A king’s dilemma

This is long; it was hard; I may have made some mistakes because I stopped taking notes after Raisse had gone to see the Khas. Also, it doesn’t really end because all the endings I wrote were cheesy. The story, and Athal’s dilemma, isn’t finished yet anyway.

Athal has discovered a tendency for culture relativism in himself, which is perhaps a bit modern of him (or me); also, he’s hesitatingly putting into practice what one of his mentors taught him, “sometimes it’s braver to admit that the other guy is right”.

I slept better than I had in days or perhaps weeks and woke fit and rested. There was singing coming from the village square, and perhaps it was that what had woken me because it was very insistent. After a while I recognised Rikhi’s voice. I had to ask Mernath to help me dress, as he had done when I was three years old –confound that useless arm!– and went to look, leaving Raisse fast asleep with a baby on either side of her.

The priest was kneeling on the ground, digging fist-sized holes in the ground, scooping out handfuls of earth and throwing it in the air, singing all the time. There was a large crowd in a circle around him: mostly men from the village, but also Valdyans and Iss-Peranians. Few women; the village women were all at their work and the only women present were those among the soldiers and sailors. I didn’t understand a word, but I could sense tension building up in the earth and in my own body. After a while the village men all knelt, and I with them. Rikhi changed from digging holes to smoothing the earth with his hands.

I tried to determine whether this was the same kind of thing as the play, ritual, performance, whatever it had been, that the Iss-Peranians had done for us in Valdis. It did have some similarities but there was one great difference: then it had been a representation of something, and now it was the something itself. I couldn’t understand what was happening, but it was definitely happening.

There was an enormous racket of drums and cymbals, and also a woman’s voice singing. When the singer came close enough, she turned out to be very young –in her teens–, dressed in black tatters, legs painted bright red, hands painted black, and with her hair in a crest so that she looked like nothing so much as a monstrous black bird. She danced around the priest, making stabbing motions with her long black fingernails as though threatening him; he went on doing what he was doing as if she wasn’t there.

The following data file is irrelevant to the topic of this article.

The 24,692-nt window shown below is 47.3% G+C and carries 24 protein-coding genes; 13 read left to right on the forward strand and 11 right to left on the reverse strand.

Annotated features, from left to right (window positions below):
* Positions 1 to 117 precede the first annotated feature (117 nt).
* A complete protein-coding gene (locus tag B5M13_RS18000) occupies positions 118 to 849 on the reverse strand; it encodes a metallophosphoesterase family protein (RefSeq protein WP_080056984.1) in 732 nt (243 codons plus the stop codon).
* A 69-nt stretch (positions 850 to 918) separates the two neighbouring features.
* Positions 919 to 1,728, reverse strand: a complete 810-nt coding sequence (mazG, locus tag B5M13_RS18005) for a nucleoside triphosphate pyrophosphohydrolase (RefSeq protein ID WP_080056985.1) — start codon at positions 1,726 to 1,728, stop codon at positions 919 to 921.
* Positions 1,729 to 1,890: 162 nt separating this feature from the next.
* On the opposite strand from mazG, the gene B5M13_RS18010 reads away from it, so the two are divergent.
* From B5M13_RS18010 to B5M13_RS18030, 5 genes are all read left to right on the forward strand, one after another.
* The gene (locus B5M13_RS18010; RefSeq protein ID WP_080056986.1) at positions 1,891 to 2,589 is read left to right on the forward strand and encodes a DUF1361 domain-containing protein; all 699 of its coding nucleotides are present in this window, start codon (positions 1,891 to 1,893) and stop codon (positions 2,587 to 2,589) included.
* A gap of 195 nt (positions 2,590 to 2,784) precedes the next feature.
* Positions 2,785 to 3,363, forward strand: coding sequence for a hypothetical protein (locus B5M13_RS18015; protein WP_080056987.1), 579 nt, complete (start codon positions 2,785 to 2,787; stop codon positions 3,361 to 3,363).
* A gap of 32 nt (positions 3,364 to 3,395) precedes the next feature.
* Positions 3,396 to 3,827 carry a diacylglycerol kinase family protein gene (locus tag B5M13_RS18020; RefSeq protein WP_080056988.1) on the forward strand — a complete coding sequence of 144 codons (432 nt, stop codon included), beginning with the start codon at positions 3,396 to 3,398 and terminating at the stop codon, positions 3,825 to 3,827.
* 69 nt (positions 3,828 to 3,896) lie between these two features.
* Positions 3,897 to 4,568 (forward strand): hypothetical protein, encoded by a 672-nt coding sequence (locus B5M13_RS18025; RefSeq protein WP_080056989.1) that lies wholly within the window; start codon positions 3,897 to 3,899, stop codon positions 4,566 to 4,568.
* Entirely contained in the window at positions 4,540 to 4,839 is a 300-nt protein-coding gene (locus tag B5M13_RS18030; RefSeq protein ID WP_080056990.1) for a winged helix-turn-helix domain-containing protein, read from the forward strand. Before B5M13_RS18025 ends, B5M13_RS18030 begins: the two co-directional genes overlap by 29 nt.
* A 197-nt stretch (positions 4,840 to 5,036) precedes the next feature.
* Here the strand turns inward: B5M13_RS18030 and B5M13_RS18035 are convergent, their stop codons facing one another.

He kept her at bay, eventually, by throwing a handful of earth in her face. Then they both sang. The drums and cymbals had stopped already. The ritual wound down gradually, but the tension stayed. Everybody went about their business as if nothing had happened. The young bird priestess went away as well. Only Rikhi was still kneeling on the ground, looking drained. We had to touch to understand each other –no language in common– but then it was clear enough: he had started to prepare the village for leaving. I wanted nothing more than to sit down right there beside him and see if I could do something with the tension in my body, but I thought it might destroy something he’d just been building up very carefully so I didn’t do that.

When I came back to the house there was a lot of food, most of it fresh pork. Obviously slaughtering the pigs to take on the voyage was underway. Vurian and Rovan were sitting in a village woman’s lap, sucking on something that had made them cover themselves in grease. After a while they tired of it and demanded milk; first Vurian let go of it, then Rovan, and it fell to the ground and a dog ate it with much crunching, but not before I’d seen that it was a large floppy pig’s ear. Raisse wondered if that was healthy, but the village kids must have grown up on it and there seemed to be nothing much wrong with them so I wasn’t worried.

People were already queuing up for an audience. Mikhanan was first, sitting down next to us; then half the village, most of them just wanting to say good morning. The doctor, too, who organised a large tub of hot water for us to bathe in because she didn’t trust the river water: people had gone blind from it, and she listed a whole slew of other things that could happen to people who bathed in river water. She did tell me not to move my left-hand fingers for another six days– hard! Especially as the feeling was coming back, which was in itself fortunate.

Raisse and I talked about how to get all the semti together. There didn’t seem to be a real occasion for a meeting, but perhaps we could ask for a pig of our own and eat together. There were many people of the Guild of Anshen, some of the Nameless, some of the Iss-Peranians and villagers; also Dushtan who was Síthi, and the lone gifted Khas who I still couldn’t see however hard I tried. It was important to get all the gifted people together: soldiers in the Guild of the Nameless ought to know that they belonged with me before we reached Albetire, which was crawling with the Nameless as far as I knew. “Do you trust them?” Raisse asked. I had to think about that, but yes, I trusted them for now.